Record types in Salesforce are one of the most undervalued features on the platform.
But pretty much everyone uses them.
Imagine you were able to become your company’s record type guru.
You would be the go-to person for all those tricky Salesforce record type questions.
Depending on who you ask, this might be a good or bad thing…
In this blog post, I will cover the record type foundations you will use for your entire Salesforce career.
Are you ready?
Record types allow you to differentiate between records of the same object in a more powerful way than just using the “Type” field.
When using record types in Salesforce, you can customize records so users only see the processes, fields, and picklist values relevant to them.
This is done by assigning specific page layouts, business processes, and picklist values to a record type.
The record type is then assigned to the profiles to which it applies.
You can assign custom record types using permission sets.
Now, why on earth do you need to bother with record types?
Let me break it down for you.
Using record types ensures users only see relevant business processes and fields. As a result, you improve the user experience. This is because users are not overwhelmed or confused by fields that do not apply to the record they are creating.
Consider this example. A municipality stores public complaints and, when escalated, captures case information about these complaints. However, depending on the complaint, different Cases need to be created. This includes an Investigative Case, Court Case, and Other Cases.
Each of these cases requires different information to be provided and move through different business processes. To not confuse the user creating, viewing, and working on these cases, record types can be used to associate different page layouts, support processes, and picklist values to each specific type of Case.
Additionally, because of how the data is structured, users can report on cases based on the record type of the case. Doing this improves your ability to make decisions. For example, justify increased funding for investigative units.
Ready for the meat and potatoes of the article?
Here is how to create record types easily in Salesforce. I will break down all the considerations and steps you must complete when creating record types.
Before creating record types in Salesforce, you need to identify what record types are needed.
Here are some pointers:
- Are there different business processes that need to be followed?
- Investigate the business processes that need to be followed. If there are different business processes, then use these as a starting point
- Do different business units need to distinguish between their records?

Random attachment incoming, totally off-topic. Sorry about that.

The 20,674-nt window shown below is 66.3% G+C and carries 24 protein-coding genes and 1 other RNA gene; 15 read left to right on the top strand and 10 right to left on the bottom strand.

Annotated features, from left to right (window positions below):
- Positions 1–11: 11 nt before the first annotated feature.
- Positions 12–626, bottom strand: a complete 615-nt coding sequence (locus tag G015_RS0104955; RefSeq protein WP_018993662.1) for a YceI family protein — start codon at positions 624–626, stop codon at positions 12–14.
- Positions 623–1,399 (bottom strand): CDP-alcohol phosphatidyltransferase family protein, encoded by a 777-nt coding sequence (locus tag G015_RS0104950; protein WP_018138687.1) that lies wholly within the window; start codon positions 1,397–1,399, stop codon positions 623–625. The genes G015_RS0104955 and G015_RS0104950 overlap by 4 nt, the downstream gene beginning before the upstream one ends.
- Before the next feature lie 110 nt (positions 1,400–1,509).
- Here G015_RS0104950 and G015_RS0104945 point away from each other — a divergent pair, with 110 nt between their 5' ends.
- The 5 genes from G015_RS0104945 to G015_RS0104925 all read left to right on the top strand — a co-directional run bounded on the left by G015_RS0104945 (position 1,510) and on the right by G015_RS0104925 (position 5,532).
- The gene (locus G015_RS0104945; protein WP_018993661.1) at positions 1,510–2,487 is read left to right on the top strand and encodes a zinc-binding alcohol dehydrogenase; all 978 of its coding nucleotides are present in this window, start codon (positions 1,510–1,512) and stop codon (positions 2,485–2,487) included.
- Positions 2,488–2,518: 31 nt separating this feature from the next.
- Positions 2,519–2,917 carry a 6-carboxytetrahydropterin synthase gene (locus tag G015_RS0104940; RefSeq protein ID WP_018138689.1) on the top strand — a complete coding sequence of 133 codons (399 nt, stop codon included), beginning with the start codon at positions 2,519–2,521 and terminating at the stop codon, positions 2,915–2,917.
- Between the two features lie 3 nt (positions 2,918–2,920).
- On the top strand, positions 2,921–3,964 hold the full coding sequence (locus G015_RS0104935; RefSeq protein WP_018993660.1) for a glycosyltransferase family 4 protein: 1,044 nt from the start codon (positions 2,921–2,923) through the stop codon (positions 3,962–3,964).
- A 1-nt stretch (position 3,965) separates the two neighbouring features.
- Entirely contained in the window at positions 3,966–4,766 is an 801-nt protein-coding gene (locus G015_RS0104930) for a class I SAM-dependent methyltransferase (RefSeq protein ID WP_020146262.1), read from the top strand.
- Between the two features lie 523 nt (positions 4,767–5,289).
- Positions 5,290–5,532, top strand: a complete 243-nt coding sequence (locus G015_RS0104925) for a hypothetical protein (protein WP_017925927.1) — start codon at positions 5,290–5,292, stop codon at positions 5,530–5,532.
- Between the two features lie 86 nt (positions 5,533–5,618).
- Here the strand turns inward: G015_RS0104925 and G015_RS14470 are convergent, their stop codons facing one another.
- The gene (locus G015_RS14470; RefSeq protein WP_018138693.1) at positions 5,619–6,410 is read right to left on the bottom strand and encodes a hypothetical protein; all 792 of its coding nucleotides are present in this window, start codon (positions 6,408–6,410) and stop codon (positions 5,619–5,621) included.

- There can be several business units in larger organizations, all using Salesforce and creating records. The information they need to capture is often different, but they are still related to the same object. You must capture these differences by running workshops if this is the case.
- Are there variances in data capture?
- Look for variations in the data that different teams need to capture. If different teams need to see different fields, it’s a sign that you might need multiple record types.
- Do you need customized page layouts?
- If different users or teams need to see different fields, sections, or related lists on their Salesforce pages, it suggests a need for multiple record types, each with its own object record page.
- Will you have picklist variations?
- Record types can be used to manage this if you need to show different picklist values to different users on the same field. For example, a ‘Product Type’ picklist might need to show different options for sales and engineering teams.
- Consider what reporting functionality is needed.
- Different record types can facilitate more targeted and relevant reporting. Using record types to categorize records can be very useful if you need to segment reports by different business processes or teams.
- Investigate the roles and permissions of the users.
- Record types, with profiles and permission sets, can ensure that users can access the appropriate data and functionalities.
- Plan for future needs and scalability.
- Consider not only the current needs but also the potential future requirements of your organization. Implementing record types should be done with scalability in mind.
- Solicit Feedback from End Users.
- Engage with the actual users of the system to understand their needs and pain points. Their insights can be invaluable in determining the necessity and design of record types.
Building your requirement elicitation skills is important for determining what record types are needed.
When gathering requirements from key stakeholders, dig into their/your existing system so you have some background knowledge and context.
You can also come prepared with the questions in this section to ensure you clearly understand what users need. This information lets you make design decisions on what record types are needed.
If new custom fields are needed to meet business requirements, now is the time to create them.
Creating custom fields up front simplifies the record type creation process. This is because when creating fields after page layouts exist, you must update the existing page layouts with the relevant changes. If you create custom fields before, you only need to configure the page layout once.
This applies when initially configuring your Salesforce Org. Chances are you will not be able to avoid updating your page layouts.
Business processes need to be configured next. Depending on the object, the business processes are derived from the picklist values in the “Status” or “Stage” fields.
Business processes can be specified for the following objects when creating a record type in Salesforce:
Business Process Name
Picklist Field Name
You can skip this step if you are not creating a custom record type for one of the above objects.
To create your business process:
Go to the object for which you are creating the record type.
Path: Setup > Object Manager > Object X